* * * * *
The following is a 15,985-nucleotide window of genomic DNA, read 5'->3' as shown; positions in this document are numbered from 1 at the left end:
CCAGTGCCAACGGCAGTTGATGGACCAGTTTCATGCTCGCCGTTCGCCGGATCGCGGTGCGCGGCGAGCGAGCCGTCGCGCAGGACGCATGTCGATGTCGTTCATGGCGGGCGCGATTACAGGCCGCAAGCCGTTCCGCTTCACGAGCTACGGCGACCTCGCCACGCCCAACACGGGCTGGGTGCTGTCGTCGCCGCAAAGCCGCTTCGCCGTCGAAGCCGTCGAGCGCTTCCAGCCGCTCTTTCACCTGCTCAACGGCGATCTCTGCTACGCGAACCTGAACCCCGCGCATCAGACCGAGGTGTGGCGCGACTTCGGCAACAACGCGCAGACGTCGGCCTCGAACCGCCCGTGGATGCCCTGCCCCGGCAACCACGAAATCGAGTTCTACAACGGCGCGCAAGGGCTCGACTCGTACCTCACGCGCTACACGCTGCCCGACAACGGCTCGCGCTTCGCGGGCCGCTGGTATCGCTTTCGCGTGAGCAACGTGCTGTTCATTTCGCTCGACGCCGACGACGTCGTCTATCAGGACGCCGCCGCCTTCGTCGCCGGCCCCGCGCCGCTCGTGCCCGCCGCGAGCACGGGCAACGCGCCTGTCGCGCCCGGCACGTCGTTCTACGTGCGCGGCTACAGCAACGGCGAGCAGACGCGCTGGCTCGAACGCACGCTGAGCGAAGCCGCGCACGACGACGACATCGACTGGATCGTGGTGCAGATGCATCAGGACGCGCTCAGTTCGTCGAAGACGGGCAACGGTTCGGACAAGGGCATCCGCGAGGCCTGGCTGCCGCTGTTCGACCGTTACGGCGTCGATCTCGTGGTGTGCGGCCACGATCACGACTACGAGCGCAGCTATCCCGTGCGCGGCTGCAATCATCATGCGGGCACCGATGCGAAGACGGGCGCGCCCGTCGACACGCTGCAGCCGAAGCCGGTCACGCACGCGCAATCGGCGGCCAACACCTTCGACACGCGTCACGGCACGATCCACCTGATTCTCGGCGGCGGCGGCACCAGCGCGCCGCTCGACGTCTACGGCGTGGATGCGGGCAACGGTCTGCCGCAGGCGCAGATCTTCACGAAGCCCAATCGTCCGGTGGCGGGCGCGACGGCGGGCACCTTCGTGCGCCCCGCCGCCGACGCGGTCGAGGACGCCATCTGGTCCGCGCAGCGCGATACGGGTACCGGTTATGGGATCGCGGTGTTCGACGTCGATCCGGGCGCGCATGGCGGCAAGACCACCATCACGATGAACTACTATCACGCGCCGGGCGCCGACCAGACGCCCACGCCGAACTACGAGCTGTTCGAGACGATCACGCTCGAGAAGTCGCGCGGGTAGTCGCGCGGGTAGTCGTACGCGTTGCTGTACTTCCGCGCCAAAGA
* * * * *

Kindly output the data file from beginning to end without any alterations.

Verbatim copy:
The following is a 15,985-nucleotide window of genomic DNA, read 5'->3' as shown; positions in this document are numbered from 1 at the left end:
CCAGTGCCAACGGCAGTTGATGGACCAGTTTCATGCTCGCCGTTCGCCGGATCGCGGTGCGCGGCGAGCGAGCCGTCGCGCAGGACGCATGTCGATGTCGTTCATGGCGGGCGCGATTACAGGCCGCAAGCCGTTCCGCTTCACGAGCTACGGCGACCTCGCCACGCCCAACACGGGCTGGGTGCTGTCGTCGCCGCAAAGCCGCTTCGCCGTCGAAGCCGTCGAGCGCTTCCAGCCGCTCTTTCACCTGCTCAACGGCGATCTCTGCTACGCGAACCTGAACCCCGCGCATCAGACCGAGGTGTGGCGCGACTTCGGCAACAACGCGCAGACGTCGGCCTCGAACCGCCCGTGGATGCCCTGCCCCGGCAACCACGAAATCGAGTTCTACAACGGCGCGCAAGGGCTCGACTCGTACCTCACGCGCTACACGCTGCCCGACAACGGCTCGCGCTTCGCGGGCCGCTGGTATCGCTTTCGCGTGAGCAACGTGCTGTTCATTTCGCTCGACGCCGACGACGTCGTCTATCAGGACGCCGCCGCCTTCGTCGCCGGCCCCGCGCCGCTCGTGCCCGCCGCGAGCACGGGCAACGCGCCTGTCGCGCCCGGCACGTCGTTCTACGTGCGCGGCTACAGCAACGGCGAGCAGACGCGCTGGCTCGAACGCACGCTGAGCGAAGCCGCGCACGACGACGACATCGACTGGATCGTGGTGCAGATGCATCAGGACGCGCTCAGTTCGTCGAAGACGGGCAACGGTTCGGACAAGGGCATCCGCGAGGCCTGGCTGCCGCTGTTCGACCGTTACGGCGTCGATCTCGTGGTGTGCGGCCACGATCACGACTACGAGCGCAGCTATCCCGTGCGCGGCTGCAATCATCATGCGGGCACCGATGCGAAGACGGGCGCGCCCGTCGACACGCTGCAGCCGAAGCCGGTCACGCACGCGCAATCGGCGGCCAACACCTTCGACACGCGTCACGGCACGATCCACCTGATTCTCGGCGGCGGCGGCACCAGCGCGCCGCTCGACGTCTACGGCGTGGATGCGGGCAACGGTCTGCCGCAGGCGCAGATCTTCACGAAGCCCAATCGTCCGGTGGCGGGCGCGACGGCGGGCACCTTCGTGCGCCCCGCCGCCGACGCGGTCGAGGACGCCATCTGGTCCGCGCAGCGCGATACGGGTACCGGTTATGGGATCGCGGTGTTCGACGTCGATCCGGGCGCGCATGGCGGCAAGACCACCATCACGATGAACTACTATCACGCGCCGGGCGCCGACCAGACGCCCACGCCGAACTACGAGCTGTTCGAGACGATCACGCTCGAGAAGTCGCGCGGGTAGTCGCGCGGGTAGTCGTACGCGTTGCTGTACTTCCGCGCCAAAGA